And so here is my second (and third) question to those of you who use Goodreads or a similar site (like Shelfari): how useful is it in reviewing and finding books?  Are there any good books you found through those sites that you wouldn’t have come across otherwise?

And now, if you’ll excuse me, I have an English paper on Walt Whitman to finish (the research for which is the reason I had that quote from the preface to Leaves of Grass on my About page for a few days).

Happy reading.

UPDATE: Here’s the link to a site where the author outlines all of the major genres and what they might say about their readers.  Enjoy!


Sock Drawers and Yard Sales

They say you can tell a lot about a person from the contents of their sock drawer.  To some extent, I suppose that’s true.  However, for getting a glimpse into another person’s life, I think one should always look on the bookshelf.

I went yard saling (let’s just pretend that’s a word) yesterday (which is part of the reason I didn’t post).  It’s always a fun time.  You should try it.  The goal is to hit up as many yard/garage sales as possible within your time frame.  I honestly can’t tell you how many I got to.  Yard sales are funny things; you walk around carrying another person’s stuff, and they stand there waiting for you to cart off the recently removed contents of their home.  Whenever someone invites you to essentially root through their private things like that, you’re bound to get a glimpse of what used to be important to them, what they collected, and what their life is like.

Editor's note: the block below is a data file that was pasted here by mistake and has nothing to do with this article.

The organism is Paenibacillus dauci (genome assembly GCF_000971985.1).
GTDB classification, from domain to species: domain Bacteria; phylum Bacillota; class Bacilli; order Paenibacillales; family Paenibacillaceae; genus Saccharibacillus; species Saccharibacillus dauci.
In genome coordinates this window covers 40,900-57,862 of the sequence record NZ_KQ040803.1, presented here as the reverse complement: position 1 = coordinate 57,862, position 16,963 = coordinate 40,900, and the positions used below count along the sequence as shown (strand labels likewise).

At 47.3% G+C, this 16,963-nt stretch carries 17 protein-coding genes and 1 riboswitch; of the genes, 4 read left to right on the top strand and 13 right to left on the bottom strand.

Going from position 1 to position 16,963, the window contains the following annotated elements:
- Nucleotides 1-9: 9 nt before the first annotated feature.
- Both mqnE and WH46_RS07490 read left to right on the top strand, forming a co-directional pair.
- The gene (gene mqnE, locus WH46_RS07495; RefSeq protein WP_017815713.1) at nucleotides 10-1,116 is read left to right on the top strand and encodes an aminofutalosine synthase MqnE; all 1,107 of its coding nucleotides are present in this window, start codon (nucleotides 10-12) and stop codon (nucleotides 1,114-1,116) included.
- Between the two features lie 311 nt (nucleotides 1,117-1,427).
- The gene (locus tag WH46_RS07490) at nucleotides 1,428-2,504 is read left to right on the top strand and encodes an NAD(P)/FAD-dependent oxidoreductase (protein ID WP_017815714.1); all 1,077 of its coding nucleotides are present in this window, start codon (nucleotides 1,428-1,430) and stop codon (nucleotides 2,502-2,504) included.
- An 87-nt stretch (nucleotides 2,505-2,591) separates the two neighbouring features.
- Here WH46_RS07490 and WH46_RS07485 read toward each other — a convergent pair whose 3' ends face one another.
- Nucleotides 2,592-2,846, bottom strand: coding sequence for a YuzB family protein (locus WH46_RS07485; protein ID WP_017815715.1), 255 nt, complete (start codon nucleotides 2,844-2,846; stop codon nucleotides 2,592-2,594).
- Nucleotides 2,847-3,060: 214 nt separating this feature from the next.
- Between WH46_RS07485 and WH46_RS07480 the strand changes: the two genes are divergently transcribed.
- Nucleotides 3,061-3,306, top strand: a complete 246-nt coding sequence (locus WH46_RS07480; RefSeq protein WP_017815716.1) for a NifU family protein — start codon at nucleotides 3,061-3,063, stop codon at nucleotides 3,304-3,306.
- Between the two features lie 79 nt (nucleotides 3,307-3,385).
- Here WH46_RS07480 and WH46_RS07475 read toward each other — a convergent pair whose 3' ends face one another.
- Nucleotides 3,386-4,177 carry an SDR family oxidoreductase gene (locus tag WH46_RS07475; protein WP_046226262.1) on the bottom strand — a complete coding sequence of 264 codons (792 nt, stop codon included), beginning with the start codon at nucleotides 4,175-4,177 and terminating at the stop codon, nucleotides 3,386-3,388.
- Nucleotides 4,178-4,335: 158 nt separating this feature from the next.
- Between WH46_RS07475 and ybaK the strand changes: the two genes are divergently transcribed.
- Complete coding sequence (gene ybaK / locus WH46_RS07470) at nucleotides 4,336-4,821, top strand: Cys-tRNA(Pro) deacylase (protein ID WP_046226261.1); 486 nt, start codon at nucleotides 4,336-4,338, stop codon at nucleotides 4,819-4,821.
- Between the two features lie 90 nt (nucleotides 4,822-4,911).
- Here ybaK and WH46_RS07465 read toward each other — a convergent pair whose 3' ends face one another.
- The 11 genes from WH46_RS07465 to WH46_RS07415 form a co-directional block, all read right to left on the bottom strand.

At least, the parts of their life that they don’t care about anymore.

I, of course, always head directly to the books at a yard sale.  That’s just the kind of person I am, and it shouldn’t surprise you if you’ve followed this blog for any amount of time.  At one house there were lots of books, at least proportional to the amount of stuff total for sale, so I could tell that particular family had book people.  There were tons of different books: novels, biographies, kid’s books.  I would guess that they were very well-rounded in the literature department.  I approved.

Another place also had a good selection, only this time most of the tomes for sale had to do with Christianity.  These, clearly, were deeply faithful people.  I respected them in that regard.  So they, at least at one point in their lives, had been affected with a curiosity to learn more about the Bible and about God.